Teriparatide is associated with a lower risk for new vertebral and clinical fractures compared with risedronate in post-menopausal women being treated for severe osteoporosis, according to a multicenter double-blind study published in The Lancet.
Researchers randomly assigned 1360 post-menopausal women with at least 2 moderate or 1 severe vertebral fractures and a bone mineral density T score of ≤–1.50 standard deviations to receive either 20 µg teriparatide subcutaneously once daily plus oral weekly placebo or 35 mg risedronate orally once weekly plus daily injections of placebo.
After 24 months of treatment, only 5.4% (28/680) of patients in the teriparatide group experienced new vertebral fractures compared with 12.0% (64/680) of patients in the risedronate group (P<.001).
Likewise, the incidence of clinical fractures was lower in the teriparatide group compared with the risedronate group (4.8% vs 9.8%, respectively; P=.0009) as well as the incidence of non-vertebral fragility fractures (4.0% vs 6.1%, respectively; P =.10). The incidence of adverse events was similar in both groups and both drugs were well tolerated.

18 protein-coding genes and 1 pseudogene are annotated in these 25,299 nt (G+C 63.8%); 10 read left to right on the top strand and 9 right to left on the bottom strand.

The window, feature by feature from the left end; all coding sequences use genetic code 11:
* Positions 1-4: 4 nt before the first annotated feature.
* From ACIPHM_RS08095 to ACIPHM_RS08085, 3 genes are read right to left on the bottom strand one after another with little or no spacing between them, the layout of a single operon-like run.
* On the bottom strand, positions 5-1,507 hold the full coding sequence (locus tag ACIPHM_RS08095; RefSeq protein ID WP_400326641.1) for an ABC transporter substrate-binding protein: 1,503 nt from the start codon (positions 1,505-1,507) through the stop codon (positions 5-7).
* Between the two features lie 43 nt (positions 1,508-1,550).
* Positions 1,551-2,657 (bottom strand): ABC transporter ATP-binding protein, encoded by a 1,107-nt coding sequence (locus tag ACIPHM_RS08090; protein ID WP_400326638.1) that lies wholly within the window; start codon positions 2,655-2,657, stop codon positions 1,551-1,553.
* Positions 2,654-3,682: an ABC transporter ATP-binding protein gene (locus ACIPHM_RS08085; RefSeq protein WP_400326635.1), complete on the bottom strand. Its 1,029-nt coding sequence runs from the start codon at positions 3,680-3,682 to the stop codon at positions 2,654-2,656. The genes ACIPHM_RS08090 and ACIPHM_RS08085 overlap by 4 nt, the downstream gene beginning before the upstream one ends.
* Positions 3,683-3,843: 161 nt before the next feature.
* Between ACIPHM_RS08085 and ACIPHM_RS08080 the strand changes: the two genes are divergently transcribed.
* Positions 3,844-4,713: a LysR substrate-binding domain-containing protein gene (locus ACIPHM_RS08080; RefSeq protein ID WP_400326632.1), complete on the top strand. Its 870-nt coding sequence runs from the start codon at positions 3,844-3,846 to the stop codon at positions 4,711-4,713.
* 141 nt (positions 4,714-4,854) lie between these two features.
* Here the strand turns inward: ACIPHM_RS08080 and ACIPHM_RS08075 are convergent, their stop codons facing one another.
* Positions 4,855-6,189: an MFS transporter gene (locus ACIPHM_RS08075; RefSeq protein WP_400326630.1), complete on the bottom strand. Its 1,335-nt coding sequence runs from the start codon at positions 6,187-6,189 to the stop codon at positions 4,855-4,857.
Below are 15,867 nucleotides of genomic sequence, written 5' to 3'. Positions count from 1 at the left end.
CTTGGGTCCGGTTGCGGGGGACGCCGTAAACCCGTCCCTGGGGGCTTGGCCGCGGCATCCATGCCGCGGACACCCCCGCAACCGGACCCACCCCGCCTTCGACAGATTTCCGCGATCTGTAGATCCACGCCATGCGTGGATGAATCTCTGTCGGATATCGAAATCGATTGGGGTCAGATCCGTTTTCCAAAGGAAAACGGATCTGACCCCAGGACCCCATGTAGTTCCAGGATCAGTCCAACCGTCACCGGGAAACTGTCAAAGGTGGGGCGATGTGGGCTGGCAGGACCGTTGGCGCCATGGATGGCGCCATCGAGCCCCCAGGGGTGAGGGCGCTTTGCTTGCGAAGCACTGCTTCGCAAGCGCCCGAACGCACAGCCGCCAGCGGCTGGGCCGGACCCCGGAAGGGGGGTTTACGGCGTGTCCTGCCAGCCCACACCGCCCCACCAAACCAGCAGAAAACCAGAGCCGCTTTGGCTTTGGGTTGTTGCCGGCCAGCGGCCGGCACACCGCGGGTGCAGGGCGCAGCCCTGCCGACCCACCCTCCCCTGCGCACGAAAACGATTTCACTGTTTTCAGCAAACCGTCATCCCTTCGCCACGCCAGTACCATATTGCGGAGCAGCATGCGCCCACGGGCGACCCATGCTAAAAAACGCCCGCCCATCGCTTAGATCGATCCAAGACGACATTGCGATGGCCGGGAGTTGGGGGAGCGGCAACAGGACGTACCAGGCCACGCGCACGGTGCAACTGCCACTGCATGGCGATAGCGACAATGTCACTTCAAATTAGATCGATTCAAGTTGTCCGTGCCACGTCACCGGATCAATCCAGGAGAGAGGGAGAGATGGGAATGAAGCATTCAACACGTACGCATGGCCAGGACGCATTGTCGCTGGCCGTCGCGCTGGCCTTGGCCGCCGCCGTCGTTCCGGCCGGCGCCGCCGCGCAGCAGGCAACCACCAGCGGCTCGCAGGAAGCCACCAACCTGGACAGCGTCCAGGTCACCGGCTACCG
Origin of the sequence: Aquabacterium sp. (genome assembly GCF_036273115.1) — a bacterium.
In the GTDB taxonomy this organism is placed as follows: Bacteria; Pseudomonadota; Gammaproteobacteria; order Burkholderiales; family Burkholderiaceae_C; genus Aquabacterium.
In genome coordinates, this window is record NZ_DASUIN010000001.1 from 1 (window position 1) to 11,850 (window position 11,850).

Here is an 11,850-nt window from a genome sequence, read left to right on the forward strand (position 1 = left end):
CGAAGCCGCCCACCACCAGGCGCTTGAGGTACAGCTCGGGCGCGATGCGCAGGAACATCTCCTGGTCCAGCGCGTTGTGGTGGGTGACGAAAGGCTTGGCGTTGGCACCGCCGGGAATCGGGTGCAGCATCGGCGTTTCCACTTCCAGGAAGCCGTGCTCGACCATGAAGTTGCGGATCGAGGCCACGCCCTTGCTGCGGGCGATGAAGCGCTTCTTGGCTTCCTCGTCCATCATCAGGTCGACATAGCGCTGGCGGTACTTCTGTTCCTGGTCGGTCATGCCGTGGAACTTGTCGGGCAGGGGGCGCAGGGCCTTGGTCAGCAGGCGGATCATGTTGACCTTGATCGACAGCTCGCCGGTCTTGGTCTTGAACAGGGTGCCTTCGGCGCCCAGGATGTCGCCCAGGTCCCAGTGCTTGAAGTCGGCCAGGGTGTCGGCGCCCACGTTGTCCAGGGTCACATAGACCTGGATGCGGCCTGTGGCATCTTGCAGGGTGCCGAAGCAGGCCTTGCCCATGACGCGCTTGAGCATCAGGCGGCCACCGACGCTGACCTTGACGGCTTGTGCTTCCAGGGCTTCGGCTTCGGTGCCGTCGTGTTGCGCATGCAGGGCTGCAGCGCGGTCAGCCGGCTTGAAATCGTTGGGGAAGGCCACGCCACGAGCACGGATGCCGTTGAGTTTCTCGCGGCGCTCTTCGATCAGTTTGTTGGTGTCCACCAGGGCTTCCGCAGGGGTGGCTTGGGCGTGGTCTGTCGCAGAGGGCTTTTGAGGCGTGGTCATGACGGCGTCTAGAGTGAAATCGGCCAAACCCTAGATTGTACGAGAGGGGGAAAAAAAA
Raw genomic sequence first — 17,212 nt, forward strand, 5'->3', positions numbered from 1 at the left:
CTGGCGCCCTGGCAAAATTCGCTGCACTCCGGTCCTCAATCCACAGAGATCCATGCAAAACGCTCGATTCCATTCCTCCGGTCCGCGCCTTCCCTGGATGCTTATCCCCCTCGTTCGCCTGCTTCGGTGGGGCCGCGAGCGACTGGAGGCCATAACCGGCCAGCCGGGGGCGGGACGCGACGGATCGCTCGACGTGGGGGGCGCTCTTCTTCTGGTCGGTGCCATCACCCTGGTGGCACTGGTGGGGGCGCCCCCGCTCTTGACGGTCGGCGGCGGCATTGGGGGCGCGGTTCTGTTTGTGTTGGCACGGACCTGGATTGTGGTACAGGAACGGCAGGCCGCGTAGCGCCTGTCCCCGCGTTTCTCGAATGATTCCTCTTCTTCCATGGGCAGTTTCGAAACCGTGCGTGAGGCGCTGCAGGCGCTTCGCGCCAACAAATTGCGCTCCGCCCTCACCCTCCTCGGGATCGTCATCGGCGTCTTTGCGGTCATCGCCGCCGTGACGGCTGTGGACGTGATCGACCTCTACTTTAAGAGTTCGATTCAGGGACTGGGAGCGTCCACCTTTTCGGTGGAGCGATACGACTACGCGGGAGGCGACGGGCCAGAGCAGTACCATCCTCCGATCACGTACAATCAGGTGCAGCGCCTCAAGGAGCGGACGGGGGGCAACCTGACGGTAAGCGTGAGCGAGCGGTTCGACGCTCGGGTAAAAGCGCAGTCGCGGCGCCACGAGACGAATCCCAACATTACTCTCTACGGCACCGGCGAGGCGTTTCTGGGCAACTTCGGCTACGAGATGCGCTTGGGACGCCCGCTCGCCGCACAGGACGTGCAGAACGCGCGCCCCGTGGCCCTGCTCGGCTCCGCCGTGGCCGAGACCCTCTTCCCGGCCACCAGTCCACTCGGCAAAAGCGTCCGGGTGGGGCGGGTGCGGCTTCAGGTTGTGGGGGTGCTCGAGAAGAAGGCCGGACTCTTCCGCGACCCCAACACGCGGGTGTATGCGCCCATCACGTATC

This is the largest 24-month trial using the approved dose of teriparatide in post-menopausal women with osteoporosis and it is also the first double-dummy active-controlled head-to-head trial comparing 2 osteoporosis medications with fracture risk as the primary outcome.
The investigators concluded: “These data show that teriparatide is better at preventing fractures in patients with severe osteoporosis, and confirm previous data from clinical trials of teriparatide versus bisphosphonates with fracture as a secondary end point.” Thus, “Clinicians should consider teriparatide for optimal management for patients with osteoporosis who have prevalent vertebral fractures.”
Kendler DL, Marin F, Zerbini CAF, et al. Effects of teriparatide and risedronate on new fractures in post-menopausal women with severe osteoporosis (VERO): a multicentre, double-blind, double-dummy, randomized controlled trial [published online November 9, 2017]. Lancet. doi:10.1016/S0140-6736(17)32137-2
This article originally appeared on Rheumatology Advisor